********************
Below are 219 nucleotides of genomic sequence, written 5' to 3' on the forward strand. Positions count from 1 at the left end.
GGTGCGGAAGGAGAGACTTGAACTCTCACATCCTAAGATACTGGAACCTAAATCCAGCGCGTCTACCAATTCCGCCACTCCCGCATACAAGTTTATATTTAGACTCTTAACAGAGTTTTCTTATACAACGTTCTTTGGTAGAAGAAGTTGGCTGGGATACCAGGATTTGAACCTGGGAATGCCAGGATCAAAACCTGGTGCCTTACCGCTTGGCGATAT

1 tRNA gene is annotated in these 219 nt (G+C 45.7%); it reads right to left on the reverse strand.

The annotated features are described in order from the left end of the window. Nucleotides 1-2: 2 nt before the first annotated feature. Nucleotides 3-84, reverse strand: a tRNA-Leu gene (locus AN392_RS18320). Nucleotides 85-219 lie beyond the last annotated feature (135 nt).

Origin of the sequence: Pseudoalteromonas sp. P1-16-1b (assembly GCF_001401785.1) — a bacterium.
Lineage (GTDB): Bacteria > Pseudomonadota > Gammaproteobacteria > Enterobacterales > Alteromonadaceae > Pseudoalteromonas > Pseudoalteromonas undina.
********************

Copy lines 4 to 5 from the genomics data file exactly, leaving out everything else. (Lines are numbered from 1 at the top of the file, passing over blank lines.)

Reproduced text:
The annotated features are described in order from the left end of the window. Nucleotides 1-2: 2 nt before the first annotated feature. Nucleotides 3-84, reverse strand: a tRNA-Leu gene (locus AN392_RS18320). Nucleotides 85-219 lie beyond the last annotated feature (135 nt).

Origin of the sequence: Pseudoalteromonas sp. P1-16-1b (assembly GCF_001401785.1) — a bacterium.